Valeant (VRX) has been hit by another legal bombshell. Mutual fund Lord, Abbett claims $80 billion in investor losses after it bought VRX shares at artificially high prices based on misinformation from Valeant:
Lord Abbett & Co., the mutual fund company, filed a securities fraud lawsuit against Valeant on Wednesday alleging that it bought shares in the drug giant at an artificially high price because of misinformation provided by Valeant. The suit, filed in federal court in New Jersey and alleging violations of New Jersey’s racketeer influenced and corrupt organizations (RICO) law, represents a new and potentially costly legal attack on Valeant, which is already facing lawsuits over alleged manipulation of drug prices …
Various parties have filed RICO suits against Valeant, but only over allegations that the company defrauded them through deceptive business practices, such as overcharging them for drugs. The losses claimed in those RICO cases, in the hundreds of millions of dollars, are small compared with the total of $80 billion in investor losses claimed in Lord Abbett’s RICO suit.
The Lord, Abbett suit is notable if nothing more for the size of the clams. It could burnish Valeant’s reputation as the OJ Simpson of biotechs because it keeps getting sued.
The Lawsuits Keep Piling Up
I have been short VRX for a while on the thesis that the company would fold under its $28 billion debt load at junk levels or its massive legal exposures. Its pending insider trading case pursuant to its failed bid for Allergan (NYSE:AGN) could result in more legal fees or a disgorgement of profits from Bill Ackman’s Allergan trade; such disgorgement could be in the hundreds of millions of dollars.
The most damning exposure could be a federal probe into the aggressive sales practices at former specialty pharma, Philidor. I previously estimated such exposure could be more than $500 million. I am also of the understanding that RICO allows [i] for members of a criminal organization to be penalized. Specifically, RICO addresses racketeering and [ii] individuals to be tried for crimes they ordered others to do or assisted them in doing. In the past Valeant has been accused of engaging in aggressive sales practices through Philidor; alleged aggressive sales practices included steering customers into Valeant-branded drugs and away from generics that might have resulted in clients paying exorbitant prices.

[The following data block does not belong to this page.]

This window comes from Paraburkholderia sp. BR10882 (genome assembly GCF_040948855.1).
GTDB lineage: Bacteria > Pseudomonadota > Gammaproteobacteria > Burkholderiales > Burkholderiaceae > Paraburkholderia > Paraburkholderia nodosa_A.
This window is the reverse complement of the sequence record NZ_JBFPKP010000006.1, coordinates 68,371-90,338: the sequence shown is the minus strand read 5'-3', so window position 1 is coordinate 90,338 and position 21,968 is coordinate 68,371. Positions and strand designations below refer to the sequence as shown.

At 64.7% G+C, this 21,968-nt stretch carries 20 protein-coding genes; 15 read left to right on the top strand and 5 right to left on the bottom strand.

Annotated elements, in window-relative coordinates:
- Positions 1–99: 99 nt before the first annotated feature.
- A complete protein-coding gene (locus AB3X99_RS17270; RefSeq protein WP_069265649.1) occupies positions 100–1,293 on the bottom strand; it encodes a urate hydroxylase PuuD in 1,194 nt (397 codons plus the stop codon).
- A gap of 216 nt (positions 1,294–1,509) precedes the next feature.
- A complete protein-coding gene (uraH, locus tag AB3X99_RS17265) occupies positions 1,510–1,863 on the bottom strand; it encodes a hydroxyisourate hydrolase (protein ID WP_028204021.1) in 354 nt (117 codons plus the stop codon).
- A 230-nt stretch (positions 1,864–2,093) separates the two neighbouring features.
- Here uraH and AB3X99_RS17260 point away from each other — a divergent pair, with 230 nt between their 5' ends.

Valeant management has tried to distance itself from the goings on at Philidor. However, former Philidor employees implied Valeant played a key role in the specialty pharma’s operations; if this can be proven then it could potentially buttress the claims of Lord, Abbett and/or other claimants.
The Play For Investors
While lawsuits accumulate the company has cut its debt load from $31 billion around this time last year. However, Valeant has sold key assets and forgone earnings to do so. Reducing debt has energized bulls yet the company’s debt/EBITDA has not improved enough to warrant a ratings upgrade. That speaks volume as to whether or not asset sales have been nothing more than window dressing.
I am on record that Valeant is insolvent by about $8 billion. The company currently has cash of $2 billion, but it needs liquidity to service debt and protect its credit rating. Its cash hoard also helps sentiment. Bulls believe that as long as the company has cash it has a strong chance of surviving. Valeant could one day face a huge pay out from one of these lawsuits, which could hurt its liquidity, deepen it insolvency and sink the stock. I continue to rate VRX a strong sell.